By LYNN LOFTON
Like many Americans, Rainna Bahadur, M.D., was moved by the courage of first responders in the tragedy of the September 11, 2001, attacks in New York City. The Gulf Coast ophthalmologist and partner of Eye Associates of the South wanted to find something she could do for local first responders.
An idea presented itself one night as she drove home from work to be with her family.
“I saw a policeman with a car pulled over. It was dark and he had no idea what he would encounter, and I thought how an officer wearing glasses could be disabled visually,” she recalls. “They risk so much every day for our families and I wanted to help.”
Bahadur’s desire to help came to fruition when a fireman told her he didn’t wear his glasses on calls because they wouldn’t fit under his helmet. She performed LASIK surgery for him at no cost. “It’s comforting to know he can now see when he goes on calls,” she said.
Surgery for more first responders has come about through Sgt. Jackie Rhodes of the Biloxi Police Department. He’s been a patient at Eye Associates of the South since the early 1990s and was pleased with his LASIK surgery. “With LASIK, the difference is between night and day, not having to have something artificial on my eyes anymore,” he said.
With Rhodes’ input, Biloxi Police Investigator Nick Sonnier was chosen to receive LASIK from Dr. Bahadur at no cost. “Being visually impaired with eyeglasses or contacts takes away your ability to protect yourself,” he said. “Can LASIK be life saving for me? Oh, yes. The opportunity that people have to disable me on the job, LASIK takes that away. It’s a relief, not having to worry about contact lenses or glasses anymore.”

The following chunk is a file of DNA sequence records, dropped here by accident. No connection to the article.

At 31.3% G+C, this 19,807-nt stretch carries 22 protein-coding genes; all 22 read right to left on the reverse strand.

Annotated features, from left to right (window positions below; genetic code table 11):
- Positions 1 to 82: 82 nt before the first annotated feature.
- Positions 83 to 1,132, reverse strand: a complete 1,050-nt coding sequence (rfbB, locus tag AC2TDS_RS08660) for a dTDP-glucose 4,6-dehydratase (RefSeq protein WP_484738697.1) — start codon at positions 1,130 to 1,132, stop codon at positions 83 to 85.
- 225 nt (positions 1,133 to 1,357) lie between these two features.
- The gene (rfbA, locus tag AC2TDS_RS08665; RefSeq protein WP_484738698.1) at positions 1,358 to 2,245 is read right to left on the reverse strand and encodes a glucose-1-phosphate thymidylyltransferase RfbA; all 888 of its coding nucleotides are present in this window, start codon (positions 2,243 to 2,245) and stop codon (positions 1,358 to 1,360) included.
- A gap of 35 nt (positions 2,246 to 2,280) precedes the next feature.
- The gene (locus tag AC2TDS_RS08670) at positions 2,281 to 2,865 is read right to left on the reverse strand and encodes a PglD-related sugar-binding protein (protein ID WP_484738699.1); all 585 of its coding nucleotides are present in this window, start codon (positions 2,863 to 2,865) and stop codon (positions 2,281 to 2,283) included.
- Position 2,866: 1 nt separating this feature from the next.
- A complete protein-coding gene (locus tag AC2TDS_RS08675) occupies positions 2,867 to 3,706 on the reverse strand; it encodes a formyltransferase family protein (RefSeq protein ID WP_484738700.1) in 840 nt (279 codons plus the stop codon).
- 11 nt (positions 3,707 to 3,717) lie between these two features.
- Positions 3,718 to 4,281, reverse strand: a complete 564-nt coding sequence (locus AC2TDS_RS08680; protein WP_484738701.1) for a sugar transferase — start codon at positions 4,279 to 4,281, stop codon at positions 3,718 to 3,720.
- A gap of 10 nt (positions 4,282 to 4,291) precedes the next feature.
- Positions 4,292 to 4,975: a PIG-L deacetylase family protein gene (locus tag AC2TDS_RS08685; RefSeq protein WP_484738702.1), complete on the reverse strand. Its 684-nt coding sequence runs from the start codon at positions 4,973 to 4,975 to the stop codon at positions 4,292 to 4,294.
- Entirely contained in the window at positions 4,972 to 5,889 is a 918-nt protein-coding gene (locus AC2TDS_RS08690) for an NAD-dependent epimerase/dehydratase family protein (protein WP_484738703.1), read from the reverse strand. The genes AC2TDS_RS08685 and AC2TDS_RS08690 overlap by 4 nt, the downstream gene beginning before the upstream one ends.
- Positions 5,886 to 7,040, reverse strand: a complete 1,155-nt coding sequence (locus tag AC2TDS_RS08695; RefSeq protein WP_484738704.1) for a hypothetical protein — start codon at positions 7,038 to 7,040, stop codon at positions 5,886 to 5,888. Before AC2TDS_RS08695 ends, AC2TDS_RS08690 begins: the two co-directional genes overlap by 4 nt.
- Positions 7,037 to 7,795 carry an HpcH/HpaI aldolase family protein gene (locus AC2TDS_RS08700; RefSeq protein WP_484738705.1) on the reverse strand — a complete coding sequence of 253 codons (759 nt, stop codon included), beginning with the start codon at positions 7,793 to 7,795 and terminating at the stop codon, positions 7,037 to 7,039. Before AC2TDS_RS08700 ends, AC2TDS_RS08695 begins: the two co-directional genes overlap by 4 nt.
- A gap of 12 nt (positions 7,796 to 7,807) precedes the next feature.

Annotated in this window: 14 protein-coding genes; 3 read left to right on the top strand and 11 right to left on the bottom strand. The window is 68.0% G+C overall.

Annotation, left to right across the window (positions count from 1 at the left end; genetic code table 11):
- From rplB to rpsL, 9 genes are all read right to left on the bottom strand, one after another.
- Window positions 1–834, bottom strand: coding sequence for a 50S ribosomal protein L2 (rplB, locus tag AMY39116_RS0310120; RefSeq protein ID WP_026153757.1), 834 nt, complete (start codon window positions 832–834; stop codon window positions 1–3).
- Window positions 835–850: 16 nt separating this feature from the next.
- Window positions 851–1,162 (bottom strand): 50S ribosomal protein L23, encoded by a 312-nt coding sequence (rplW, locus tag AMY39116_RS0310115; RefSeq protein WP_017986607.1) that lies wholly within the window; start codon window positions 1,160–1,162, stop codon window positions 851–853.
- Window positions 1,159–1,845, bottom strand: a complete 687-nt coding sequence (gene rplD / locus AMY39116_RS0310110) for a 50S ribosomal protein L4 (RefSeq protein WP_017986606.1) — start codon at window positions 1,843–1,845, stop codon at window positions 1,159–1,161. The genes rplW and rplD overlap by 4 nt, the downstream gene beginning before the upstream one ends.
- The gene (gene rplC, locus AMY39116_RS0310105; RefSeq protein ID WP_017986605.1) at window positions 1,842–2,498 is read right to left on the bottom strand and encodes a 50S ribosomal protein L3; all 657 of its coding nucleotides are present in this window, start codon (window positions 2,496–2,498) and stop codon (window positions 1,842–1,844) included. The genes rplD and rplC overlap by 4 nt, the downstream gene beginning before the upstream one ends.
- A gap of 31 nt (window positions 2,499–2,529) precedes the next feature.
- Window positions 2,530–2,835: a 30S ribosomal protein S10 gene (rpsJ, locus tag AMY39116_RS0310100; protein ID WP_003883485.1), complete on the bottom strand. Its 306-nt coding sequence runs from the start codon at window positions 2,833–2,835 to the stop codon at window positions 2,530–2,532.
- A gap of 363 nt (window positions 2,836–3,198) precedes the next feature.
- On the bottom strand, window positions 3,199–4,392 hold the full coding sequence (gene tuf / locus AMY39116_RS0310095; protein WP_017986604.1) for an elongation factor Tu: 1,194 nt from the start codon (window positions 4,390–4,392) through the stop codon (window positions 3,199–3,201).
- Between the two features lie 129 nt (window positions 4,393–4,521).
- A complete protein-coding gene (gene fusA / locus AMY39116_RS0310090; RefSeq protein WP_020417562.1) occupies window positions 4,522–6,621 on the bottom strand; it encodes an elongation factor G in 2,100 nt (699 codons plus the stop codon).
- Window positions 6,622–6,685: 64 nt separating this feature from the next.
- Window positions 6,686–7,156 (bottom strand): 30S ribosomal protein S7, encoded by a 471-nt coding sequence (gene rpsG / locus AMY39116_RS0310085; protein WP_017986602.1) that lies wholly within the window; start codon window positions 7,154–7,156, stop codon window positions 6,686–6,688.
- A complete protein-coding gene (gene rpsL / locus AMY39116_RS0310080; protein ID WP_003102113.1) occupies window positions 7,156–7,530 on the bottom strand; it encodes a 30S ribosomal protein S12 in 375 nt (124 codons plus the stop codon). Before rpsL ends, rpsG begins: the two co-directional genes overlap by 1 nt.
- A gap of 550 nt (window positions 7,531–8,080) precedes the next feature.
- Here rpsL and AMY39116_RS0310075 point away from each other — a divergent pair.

Bahadur says it’s a tremendous honor to be allowed to perform LASIK for first responders. “It makes me feel so good, and I’m pleased I can offer this ‘thank you’ for their service and sacrifice,” she said. “It’s my way of doing something for the community and the people who help all of us. It goes back to seeing that policeman on the side of the road that night.”
Bahadur does not choose first responders who receive the surgery. Sonnier won a Biloxi Police Department drawing to receive his LASIK. “It’s something I always wanted to do, but I’m a single father raising two boys, so I never would have spent the money on myself, “Sonnier said. “I can’t say thanks enough.”
However, she does provide the extensive evaluation to make sure the first responder is an ideal candidate for the surgery. “It’s elective surgery, so I don’t want to make them worse off,” she said. “There are lots of variables so we make sure it’s the right procedure.”
This laser eye surgery does not take a long amount of time; maybe 10 minutes after it begins. “The laser on each eye can range from only 16 seconds to 60 seconds to make a tremendous change in someone’s life,” Bahadur said.
A native of Greenwood, Bahadur is a magna cum laude graduate of Millsaps College and a graduate of the University of Mississippi Medical School, where she was chief resident in opthalmology and the school’s first opthalmology resident to do LASIK surgery. She completed a cornea fellowship at the prestigious Dean McGee Eye Institute at the University of Oklahoma. She is a board certified ophthalmologist who specializes in cornea and external disease and refractive surgery.
Bahadur is active in numerous professional organizations and community and charitable organizations, including the Lion’s Club of Biloxi, Eye Care of America (providing free eye care for those in need), and the Junior Auxiliary of Gulfport. She is a board member of CASA (Court Appointed Special Advocates for Children) of Harrison County. She was chosen by patients in the region to receive the Patients’ Choice Award in both 2011 and 2012 for her quality of care and service. She also was recognized as a 2010 Caring Woman honoree. She resides in Gulfport with her husband, son and daughter.
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